The Constitution of Finland merely provides in section 121 as follows: ‘In their native region, the Sami have linguistic and cultural self-government, as provided by an Act.’ A plausible case can be made for the Voice to be created by statute (with a much higher chance of bipartisan, federal support) and for the Voice, in due course, to make recommendations about what aspects, if any, should be constitutionally entrenched.
A constitutional amendment may be an important outcome of the Voice, rather than a precondition for the Voice.
3.3 What is meant by terms such as consult, self-determination, free, prior and informed consent?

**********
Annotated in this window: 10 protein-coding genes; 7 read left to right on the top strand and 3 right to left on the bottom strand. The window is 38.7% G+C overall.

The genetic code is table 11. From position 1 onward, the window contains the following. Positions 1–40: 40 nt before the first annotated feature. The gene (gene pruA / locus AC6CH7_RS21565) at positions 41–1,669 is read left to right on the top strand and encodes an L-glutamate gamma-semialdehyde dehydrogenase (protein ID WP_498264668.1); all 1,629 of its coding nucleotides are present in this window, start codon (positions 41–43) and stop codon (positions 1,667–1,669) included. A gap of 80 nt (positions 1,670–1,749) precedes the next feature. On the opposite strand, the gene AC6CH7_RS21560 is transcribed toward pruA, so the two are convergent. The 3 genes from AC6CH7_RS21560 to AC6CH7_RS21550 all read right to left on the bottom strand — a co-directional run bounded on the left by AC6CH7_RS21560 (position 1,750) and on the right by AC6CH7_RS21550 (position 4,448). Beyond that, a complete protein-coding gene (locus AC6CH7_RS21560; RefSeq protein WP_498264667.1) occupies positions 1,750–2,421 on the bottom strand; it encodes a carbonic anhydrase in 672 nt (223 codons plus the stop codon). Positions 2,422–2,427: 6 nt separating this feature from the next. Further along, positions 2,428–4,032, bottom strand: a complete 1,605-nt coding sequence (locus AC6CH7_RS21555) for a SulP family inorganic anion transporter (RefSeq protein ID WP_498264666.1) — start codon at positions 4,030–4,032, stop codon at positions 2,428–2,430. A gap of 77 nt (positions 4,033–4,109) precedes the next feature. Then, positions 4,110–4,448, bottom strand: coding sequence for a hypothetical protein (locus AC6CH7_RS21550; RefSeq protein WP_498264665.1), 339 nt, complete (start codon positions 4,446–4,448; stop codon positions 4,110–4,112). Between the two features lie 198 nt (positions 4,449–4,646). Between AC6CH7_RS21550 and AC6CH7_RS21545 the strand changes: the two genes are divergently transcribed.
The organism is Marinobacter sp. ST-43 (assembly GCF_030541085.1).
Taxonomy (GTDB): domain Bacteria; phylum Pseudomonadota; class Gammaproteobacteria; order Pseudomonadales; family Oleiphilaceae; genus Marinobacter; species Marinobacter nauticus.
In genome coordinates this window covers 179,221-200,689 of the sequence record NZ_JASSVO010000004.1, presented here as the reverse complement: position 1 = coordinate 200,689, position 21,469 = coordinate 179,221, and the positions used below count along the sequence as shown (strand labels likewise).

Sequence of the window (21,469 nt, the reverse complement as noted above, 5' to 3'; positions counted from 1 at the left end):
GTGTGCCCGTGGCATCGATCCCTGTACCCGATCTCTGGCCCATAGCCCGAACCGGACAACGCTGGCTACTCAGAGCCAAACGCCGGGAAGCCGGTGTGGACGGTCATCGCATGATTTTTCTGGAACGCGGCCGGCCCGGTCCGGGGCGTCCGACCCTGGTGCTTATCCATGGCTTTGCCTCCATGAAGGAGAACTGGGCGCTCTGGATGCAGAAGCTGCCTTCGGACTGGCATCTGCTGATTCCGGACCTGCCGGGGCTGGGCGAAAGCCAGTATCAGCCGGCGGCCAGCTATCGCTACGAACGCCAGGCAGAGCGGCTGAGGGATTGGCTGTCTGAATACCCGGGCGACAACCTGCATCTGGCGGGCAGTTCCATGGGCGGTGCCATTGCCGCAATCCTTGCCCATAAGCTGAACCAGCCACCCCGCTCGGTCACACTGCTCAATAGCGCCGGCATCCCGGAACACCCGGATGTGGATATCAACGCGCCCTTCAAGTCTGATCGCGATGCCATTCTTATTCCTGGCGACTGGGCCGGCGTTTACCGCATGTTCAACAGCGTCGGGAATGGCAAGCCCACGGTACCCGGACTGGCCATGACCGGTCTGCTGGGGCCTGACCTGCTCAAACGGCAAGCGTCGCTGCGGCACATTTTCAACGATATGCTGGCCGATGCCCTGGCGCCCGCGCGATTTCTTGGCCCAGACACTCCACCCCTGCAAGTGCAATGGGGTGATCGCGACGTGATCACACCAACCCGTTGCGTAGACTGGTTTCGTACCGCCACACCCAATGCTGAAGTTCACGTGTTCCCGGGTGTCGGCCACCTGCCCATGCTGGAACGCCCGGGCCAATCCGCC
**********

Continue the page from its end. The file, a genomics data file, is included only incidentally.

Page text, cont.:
Conceptual confusion and lack of clarity about the meaning of words have caused the downfall of many advisory bodies, including the NACC, ATSIC and NAC. Words such as self-determination; sovereignty; treaty; self-government; free, prior and informed consent (FPIC), fall easily from the tongue, but the devil hides in the detail. There is no agreement in international or municipal law about the practical meaning of these terms. In fact, it appears from international law that ‘consent’ as used in FPIC does not reflect real consensus but rather a sincere attempt to reach consent. The use of the word ‘consent’ unfortunately gives rise to expectations of a veto, whilst this is not born out by law. The experience of the NACC, NAC and ATSIC highlight how government and Aboriginal people had used the same terms – e.g. self-determination, treaty, sovereignty – but with totally different meanings and expectations attached. And that is where the breakdown in relationships started. What started as hugs and a feeling of closeness, ended as distrust, and feelings of having been cheated. The one side wants more, the other side wants to give less. And then they slowly drift apart. Also see how within the context of the implementation of the Native Title Act, the meaning that has been attached to ‘good faith’ negotiations has left many an Aboriginal person disillusioned since good faith is much weaker than had been anticipated by Aboriginal people. If the good faith that has characterised the right to negotiation under native title is going to be the standard of good faith for Voice-government consultation, then the outcome is obvious – government will ultimately comply with procedural steps to meet and exchange pleasantries, but it will refuse substantial policies.